The president says rather more dispassionately what I believe. I believe the right to marry is vested in the very Declaration of Independence, and that gay people have as deep a right to it as straights as it is currently composed. But I don’t want that view to be forced, rushed or coerced into action by the Supreme Court, especially when America, and so many states are moving so fast toward equality anyway. Why not keep the judicial decisions limited so as to make the political victories more profound? If there was no way a tiny minority could win th democratic argument, it would be one thing. But in a matter of a decade or so, we have persuaded over half the country and a huge majority of the next generation. Why would I want to give the religious right the satisfaction of saying it was forced on people by unelected judges? Why not get the results of a Roe v Wade without a Roe vs Wade?

Marty Lederman outlines five ways SCOTUS could rule on Prop 8. Part of his analysis focuses on the “eight-state solution,” supported by the Obama DOJ, “which would directly affect only those states (California, Delaware, Hawaii, Illinois, Nevada, New Jersey, Oregon, and Rhode Island) that already treat same-sex couples the same as opposite-sex couples in virtually all ways” but refuse to call their unions “marriage”:

As I noted yesterday, in a rather remarkable development, four of the eight states that provide same-sex couples with virtually all incidents of marriage–Delaware, Illinois and Oregon, in addition to California itself–have filed amicus briefs urging the Court to affirm the judgment of the court of appeals declaring that Proposition 8 is invalid, and making an argument that would, if accepted, appear to seal the fate of their own laws, as well.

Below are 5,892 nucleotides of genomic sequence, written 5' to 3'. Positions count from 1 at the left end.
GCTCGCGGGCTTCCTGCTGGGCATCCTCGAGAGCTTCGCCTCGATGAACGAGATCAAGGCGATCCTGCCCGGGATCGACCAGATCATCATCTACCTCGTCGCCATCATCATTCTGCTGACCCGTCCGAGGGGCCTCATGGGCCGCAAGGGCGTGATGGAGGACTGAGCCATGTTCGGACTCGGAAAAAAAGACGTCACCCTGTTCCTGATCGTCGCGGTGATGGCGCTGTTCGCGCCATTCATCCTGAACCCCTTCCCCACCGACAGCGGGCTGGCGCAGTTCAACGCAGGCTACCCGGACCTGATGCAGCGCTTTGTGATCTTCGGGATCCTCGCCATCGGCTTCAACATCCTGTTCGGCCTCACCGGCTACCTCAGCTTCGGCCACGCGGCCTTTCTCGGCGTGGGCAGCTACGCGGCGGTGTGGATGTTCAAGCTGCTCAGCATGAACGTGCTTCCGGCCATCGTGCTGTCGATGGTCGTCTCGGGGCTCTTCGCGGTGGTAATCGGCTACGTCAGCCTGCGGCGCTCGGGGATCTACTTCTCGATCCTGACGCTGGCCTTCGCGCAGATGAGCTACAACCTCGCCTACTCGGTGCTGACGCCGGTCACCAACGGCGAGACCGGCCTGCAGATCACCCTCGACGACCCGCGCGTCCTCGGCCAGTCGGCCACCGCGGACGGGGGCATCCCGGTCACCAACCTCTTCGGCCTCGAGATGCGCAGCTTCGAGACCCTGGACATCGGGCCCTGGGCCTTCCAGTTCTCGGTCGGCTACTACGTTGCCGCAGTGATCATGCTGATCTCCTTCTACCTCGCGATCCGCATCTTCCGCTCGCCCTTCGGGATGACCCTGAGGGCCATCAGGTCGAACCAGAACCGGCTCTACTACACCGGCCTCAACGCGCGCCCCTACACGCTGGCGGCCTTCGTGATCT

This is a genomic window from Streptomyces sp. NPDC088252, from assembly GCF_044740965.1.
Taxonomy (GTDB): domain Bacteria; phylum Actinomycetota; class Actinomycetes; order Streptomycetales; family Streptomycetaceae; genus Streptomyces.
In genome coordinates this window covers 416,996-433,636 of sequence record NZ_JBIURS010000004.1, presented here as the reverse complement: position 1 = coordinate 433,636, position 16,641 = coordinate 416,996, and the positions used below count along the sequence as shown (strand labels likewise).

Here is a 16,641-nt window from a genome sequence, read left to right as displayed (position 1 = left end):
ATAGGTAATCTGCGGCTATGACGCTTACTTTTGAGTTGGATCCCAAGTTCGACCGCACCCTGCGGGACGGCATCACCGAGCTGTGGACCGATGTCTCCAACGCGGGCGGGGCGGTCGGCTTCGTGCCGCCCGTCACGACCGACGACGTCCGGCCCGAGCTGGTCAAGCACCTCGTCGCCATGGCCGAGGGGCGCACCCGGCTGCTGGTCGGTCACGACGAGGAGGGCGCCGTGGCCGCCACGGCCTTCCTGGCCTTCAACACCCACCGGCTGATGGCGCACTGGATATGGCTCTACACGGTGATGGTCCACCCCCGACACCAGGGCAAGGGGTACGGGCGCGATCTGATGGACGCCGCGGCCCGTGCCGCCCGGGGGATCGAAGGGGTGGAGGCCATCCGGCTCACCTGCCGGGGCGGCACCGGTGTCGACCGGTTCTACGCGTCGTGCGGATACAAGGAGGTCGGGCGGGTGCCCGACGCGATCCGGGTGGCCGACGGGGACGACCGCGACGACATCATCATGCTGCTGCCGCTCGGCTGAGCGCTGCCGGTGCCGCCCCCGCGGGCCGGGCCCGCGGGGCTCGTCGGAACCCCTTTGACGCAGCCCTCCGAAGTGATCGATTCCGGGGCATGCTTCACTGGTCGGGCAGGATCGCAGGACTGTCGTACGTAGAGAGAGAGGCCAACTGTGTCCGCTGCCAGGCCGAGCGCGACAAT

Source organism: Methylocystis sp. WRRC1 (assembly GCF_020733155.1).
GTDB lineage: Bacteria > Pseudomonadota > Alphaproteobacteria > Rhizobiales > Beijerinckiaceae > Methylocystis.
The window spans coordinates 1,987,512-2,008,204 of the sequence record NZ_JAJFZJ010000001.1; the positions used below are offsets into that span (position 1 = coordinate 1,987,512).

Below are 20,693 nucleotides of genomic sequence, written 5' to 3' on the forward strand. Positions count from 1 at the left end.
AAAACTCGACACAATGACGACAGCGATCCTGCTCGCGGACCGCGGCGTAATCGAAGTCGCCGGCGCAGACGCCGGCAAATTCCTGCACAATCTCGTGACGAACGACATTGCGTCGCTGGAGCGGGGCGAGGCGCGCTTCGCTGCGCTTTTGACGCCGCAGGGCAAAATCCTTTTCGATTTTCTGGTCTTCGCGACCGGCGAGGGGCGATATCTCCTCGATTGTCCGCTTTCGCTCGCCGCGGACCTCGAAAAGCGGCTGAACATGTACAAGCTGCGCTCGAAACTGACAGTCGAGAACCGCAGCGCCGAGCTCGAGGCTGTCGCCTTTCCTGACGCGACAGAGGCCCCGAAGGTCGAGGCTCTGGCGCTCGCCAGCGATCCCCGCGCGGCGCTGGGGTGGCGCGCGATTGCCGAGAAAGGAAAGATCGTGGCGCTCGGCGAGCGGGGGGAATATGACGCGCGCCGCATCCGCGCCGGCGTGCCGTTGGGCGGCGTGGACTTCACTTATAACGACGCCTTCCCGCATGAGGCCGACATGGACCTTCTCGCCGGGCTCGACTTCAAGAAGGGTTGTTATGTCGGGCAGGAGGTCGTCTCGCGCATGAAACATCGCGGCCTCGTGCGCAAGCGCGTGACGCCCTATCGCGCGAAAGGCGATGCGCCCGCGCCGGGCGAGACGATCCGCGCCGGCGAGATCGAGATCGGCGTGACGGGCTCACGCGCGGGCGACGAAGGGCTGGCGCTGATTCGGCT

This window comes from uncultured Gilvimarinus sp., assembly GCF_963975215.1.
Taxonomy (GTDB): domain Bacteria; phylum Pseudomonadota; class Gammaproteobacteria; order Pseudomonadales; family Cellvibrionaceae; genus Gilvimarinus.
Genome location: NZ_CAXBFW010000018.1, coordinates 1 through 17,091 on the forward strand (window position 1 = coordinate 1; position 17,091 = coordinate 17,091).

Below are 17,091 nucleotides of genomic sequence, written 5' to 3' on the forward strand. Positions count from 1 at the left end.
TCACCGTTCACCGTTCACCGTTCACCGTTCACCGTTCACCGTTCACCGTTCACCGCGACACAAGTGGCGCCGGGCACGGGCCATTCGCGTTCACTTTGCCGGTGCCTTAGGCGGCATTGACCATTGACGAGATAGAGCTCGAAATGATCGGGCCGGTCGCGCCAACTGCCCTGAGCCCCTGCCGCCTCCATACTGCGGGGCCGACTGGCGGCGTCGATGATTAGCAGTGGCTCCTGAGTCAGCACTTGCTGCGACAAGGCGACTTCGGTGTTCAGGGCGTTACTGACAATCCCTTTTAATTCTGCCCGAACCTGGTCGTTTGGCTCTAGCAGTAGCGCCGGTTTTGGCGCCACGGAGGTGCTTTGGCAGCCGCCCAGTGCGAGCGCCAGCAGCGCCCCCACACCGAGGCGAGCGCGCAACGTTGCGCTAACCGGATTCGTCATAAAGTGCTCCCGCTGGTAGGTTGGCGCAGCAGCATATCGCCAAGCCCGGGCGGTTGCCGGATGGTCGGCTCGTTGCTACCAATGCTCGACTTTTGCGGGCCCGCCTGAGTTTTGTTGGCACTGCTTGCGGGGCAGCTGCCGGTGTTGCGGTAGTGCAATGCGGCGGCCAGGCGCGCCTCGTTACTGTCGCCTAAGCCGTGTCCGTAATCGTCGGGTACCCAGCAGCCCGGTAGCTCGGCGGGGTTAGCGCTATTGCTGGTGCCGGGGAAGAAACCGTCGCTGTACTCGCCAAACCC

The eight-state holding would permit the Court to avoid for now any decision on whether some other states might have a sufficient justification for denying same-sex couples substantial benefits and privileges that they offer to opposite-sex couples. As Lyle notes, such a holding would of course make it much more difficult for the remaining 33 states to sustain their marriage laws against constitutional challenge. But the ultimate fate of such statutes would depend on future litigation and/or on political developments. That is to say, the Court would cast a shadow over the laws of the other thirty-three states, without resolving just yet whether they are constitutional.

Ari Ezra Waldman thinks “there is reason to believe that [the eight state solution] makes strategic sense”:

First, the President knows that Justice Kennedy is the likely swing vote in this case and Justice Kennedy is a cautious, conservative jurist. He has a history of respecting states’ rights above all else and often rejects sweeping policies that reek of overreach. Incremental change, if any change at all, seems to be his mantra, as Professor Kenji Yoshino has argued many times before. The compromise position may be aimed at Justice Kennedy’s cautious nature, giving him room to support gay rights without undermining the driving force of his judicial career.

Second, step-by-step progress may aggravate those of us who want to marry, but can’t, but slow progress denies our opponents fodder to foment backlash.

Mark Tushnet ponders the consequences of such a ruling on future state legislation:

[T]he eight-state solution would force legislators in other states to an all-or-nothing choice. Is that a perverse incentive, or more like holding legislators’ feet to the fire? The eight-state solution tells legislators that, despite what they might prefer, they can’t avoid confronting the issue of marriage equality by adopting something just a bit short of that. (Presumably, even were the eight-state solution to become the law of the land, legislators could avoid enacting full marriage equality by going less far than California and Illinois did in equalizing the rights available to straight and gay/lesbian couples.)